But the RS government and Aleksandar Vučić, the president of neighbouring Serbia, have accused western powers of “meddling” in the Bosnian elections.

Similar claims are levelled at another neighbour, Croatia. Šefik Džaferović, the presidential candidate for the Bosniak nationalist SDA, has attackedKolinda Grabar-Kitarović, the president of neighbouring Croatia, for alleged interference in Bosnia’s internal affairs.

Many ethnic Croats in Bosnia feel the political system discriminates against them. While ethnic Serbs have their own entity, the Republika Srpska, Croats and Bosniaks must share the other, the Federation of Bosnia and Herzegovina, where tactical voting can allow the Croat member of the presidency to be chosen by Bosniak votes.

Dragan Čović, the nationalist Croat member of the presidency, has lobbied for a third, Croat, entity. He argues this would put his ethnic group on an equal footing with Bosniaks, but critics fear it would further add to Bosnia’s centrifugal forces.

These concerns have been amplified in recent months by a potential partition or “land-swap” deal between Serbia and Kosovo, which some fear could set a precedent for the Republika Srpska to leave Bosnia.

Dodik has repeatedly called for the RS to break away, although he has recently toned down his rhetoric. He is also under mounting pressure due to continuing demonstrations over the mysterious death of a 21-year-old.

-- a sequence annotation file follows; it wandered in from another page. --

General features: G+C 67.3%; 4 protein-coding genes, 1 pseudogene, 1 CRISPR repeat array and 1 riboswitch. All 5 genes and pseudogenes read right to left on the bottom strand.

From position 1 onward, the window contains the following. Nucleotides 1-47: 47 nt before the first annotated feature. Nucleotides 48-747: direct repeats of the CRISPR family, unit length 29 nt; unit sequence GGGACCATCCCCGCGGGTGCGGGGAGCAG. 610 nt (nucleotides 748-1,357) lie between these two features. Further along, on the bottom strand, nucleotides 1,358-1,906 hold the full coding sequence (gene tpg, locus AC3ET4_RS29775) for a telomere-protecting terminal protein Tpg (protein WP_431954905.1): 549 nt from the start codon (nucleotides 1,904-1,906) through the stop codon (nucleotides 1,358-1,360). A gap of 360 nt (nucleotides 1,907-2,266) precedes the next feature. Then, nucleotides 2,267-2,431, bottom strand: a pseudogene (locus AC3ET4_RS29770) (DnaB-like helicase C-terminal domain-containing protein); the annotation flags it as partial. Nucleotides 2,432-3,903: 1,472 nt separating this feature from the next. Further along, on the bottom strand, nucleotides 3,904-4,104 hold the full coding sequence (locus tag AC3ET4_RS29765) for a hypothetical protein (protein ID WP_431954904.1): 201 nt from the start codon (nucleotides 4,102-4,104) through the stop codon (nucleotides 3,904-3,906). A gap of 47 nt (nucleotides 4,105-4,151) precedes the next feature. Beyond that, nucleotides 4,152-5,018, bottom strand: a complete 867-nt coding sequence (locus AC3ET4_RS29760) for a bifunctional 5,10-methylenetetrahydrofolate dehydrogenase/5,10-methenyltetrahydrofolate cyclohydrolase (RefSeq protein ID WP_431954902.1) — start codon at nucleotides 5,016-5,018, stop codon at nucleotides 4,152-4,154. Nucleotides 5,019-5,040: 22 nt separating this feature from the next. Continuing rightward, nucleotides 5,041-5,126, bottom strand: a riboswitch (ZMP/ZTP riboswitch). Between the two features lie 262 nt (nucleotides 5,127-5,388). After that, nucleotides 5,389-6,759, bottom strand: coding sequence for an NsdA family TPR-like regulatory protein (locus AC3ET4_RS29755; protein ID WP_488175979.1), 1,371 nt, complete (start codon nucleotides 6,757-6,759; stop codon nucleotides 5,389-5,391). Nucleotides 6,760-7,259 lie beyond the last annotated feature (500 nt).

“Dodik doesn’t know how to do politics without tensions,” says Branislav Borenović, the leader of the RS opposition Party of Democratic Progress. “He doesn’t talk about education, agriculture, everyday life. We don’t have time or energy to waste on new conflicts.”

In Istočno Sarajevo, part of the capital that lies in the RS, many support independence, but without great enthusiasm, with day-to-day concerns weighing more heavily.

“I think it’s definitely a good idea to divide, because things just aren’t the same after the war,” says Zeljana Vasković, a 24-year-old unemployed woman. “Even the youth are divided. People naively vote thinking they will change things, but politicians only know how to steal money.”